Australia’s trade deficit narrowed sharply in August, according to figures released by the Australian Bureau of Statistics (ABS) earlier today.
At $2.01 billion, the deficit was smaller than the median economist forecast for $2.3 billion. It was also smaller than the $2.121 billion deficit of July, previously reported by the ABS at $2.41 billion.
It was also the smallest deficit reported since April.
Exports of goods and services totaled $26.856 billion, largely unchanged from the revised figure for July.
After seasonal adjustments, the value of non-rural goods rose by $406 million to $15.289 billion while those for rural goods rose by $36 million to $3.481 billion.
The jump in non-rural goods, the largest component of exports by dollar value, was boosted by increases of $363 million and $145 million for exports of metal ores and minerals and other mineral fuels.
Despite some unbelievable price surges in recent months, the value of coal, coke and briquettes, Australia’s other major commodity export, fell by $41 million to $2.805 billion. It will be interesting to see whether this figure is revised in the months ahead.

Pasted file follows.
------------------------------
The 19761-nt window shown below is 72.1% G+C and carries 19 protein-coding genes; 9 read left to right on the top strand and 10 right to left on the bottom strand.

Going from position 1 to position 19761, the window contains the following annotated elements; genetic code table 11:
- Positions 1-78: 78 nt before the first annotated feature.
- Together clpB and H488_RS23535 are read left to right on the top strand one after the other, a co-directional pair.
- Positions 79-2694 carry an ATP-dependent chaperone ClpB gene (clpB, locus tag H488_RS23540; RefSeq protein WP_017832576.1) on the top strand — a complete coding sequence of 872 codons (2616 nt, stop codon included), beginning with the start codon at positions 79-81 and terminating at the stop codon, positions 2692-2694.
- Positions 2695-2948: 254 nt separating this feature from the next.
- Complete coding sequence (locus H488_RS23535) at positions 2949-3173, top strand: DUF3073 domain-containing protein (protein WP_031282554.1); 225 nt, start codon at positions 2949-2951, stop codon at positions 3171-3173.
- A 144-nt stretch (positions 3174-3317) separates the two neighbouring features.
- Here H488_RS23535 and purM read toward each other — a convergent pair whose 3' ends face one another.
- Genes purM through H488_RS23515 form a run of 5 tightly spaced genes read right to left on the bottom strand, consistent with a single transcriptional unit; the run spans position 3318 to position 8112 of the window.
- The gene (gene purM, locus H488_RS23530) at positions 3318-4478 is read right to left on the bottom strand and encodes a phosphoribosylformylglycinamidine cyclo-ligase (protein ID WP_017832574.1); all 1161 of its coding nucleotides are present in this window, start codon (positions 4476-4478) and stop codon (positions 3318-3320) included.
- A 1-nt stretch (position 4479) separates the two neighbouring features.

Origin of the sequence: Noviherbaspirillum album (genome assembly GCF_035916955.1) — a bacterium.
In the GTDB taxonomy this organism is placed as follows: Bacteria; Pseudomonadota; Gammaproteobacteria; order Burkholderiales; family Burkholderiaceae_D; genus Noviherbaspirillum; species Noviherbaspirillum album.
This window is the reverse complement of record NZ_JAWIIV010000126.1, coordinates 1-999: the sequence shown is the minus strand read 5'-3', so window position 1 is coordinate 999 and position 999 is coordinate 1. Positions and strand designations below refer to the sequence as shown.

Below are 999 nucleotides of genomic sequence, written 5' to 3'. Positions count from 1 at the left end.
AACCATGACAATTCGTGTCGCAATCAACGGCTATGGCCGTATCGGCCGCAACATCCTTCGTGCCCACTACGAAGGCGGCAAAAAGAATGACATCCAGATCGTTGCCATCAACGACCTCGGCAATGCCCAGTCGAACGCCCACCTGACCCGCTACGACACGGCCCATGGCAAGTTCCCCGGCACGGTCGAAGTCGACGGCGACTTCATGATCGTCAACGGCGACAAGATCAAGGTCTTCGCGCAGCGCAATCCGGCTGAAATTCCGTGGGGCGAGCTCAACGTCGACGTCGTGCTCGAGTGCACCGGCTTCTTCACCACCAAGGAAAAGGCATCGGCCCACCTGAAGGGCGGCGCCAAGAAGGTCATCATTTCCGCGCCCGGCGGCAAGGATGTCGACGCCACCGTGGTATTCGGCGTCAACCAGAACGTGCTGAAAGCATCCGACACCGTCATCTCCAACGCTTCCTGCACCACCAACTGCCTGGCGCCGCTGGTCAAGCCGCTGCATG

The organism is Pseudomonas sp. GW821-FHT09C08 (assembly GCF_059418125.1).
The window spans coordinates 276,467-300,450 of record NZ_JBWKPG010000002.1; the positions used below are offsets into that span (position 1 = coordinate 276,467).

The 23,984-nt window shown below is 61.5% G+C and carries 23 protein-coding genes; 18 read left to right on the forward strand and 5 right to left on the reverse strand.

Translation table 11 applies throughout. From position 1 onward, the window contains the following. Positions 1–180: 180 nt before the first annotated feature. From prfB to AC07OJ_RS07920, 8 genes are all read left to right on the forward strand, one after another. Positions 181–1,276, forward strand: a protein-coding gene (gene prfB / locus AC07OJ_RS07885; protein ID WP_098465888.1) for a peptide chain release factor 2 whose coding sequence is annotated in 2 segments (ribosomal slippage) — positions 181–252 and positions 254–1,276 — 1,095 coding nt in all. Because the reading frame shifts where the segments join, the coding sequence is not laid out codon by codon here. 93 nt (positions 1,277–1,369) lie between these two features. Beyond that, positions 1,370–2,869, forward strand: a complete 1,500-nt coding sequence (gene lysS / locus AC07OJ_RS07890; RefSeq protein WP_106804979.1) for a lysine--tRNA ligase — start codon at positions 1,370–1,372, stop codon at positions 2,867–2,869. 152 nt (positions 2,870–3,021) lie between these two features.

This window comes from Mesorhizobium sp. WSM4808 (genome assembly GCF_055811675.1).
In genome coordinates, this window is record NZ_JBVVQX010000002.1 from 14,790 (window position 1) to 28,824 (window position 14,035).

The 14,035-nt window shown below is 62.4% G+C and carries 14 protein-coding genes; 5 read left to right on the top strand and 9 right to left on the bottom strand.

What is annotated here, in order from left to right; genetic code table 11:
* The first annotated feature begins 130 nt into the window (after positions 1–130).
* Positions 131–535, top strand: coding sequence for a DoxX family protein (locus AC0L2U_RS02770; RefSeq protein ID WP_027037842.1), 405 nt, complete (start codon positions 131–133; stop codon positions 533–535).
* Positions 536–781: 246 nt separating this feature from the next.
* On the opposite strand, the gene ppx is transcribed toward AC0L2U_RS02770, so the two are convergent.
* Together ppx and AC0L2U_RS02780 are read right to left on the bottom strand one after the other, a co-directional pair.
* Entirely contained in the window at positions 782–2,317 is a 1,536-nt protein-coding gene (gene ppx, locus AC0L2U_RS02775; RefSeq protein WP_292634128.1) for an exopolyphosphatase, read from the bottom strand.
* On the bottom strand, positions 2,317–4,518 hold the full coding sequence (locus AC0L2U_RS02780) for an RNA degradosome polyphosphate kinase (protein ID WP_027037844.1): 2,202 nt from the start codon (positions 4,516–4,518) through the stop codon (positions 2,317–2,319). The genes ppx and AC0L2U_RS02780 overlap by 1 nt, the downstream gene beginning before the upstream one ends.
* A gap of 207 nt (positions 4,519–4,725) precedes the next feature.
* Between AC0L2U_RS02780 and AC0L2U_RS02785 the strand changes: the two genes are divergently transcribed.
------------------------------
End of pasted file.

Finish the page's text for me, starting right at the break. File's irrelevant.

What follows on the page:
After surging in July, the value of non-monetary gold exports fell by 22% to $1.865 billion.
Elsewhere, net exports of goods under merchanting remained steady at $47 million while services credits rose by $90 million to $6.174 billion.
On the other side of the ledger, the value of imports fell by $101 million to $28.866 billion.
The value of intermediate and other merchandise goods dipped by $295 million to $8.396 billion while those for consumption and capital goods fell by $170 million and $76 million to $7.95 billion and $5.148 billion respectively.
Non-monetary gold imports rose by $218 million to $742 million while services imports increased by $68 million to $6.63 billion.
Here’s what that all looks like in table form, courtesy of the ABS:
Despite the downward revision to July’s deficit and the better than expected result in August, Australian financial markets have barely budged following the release of the data.
It appears that many already have their eye on tomorrow night’s US non-farm payrolls report.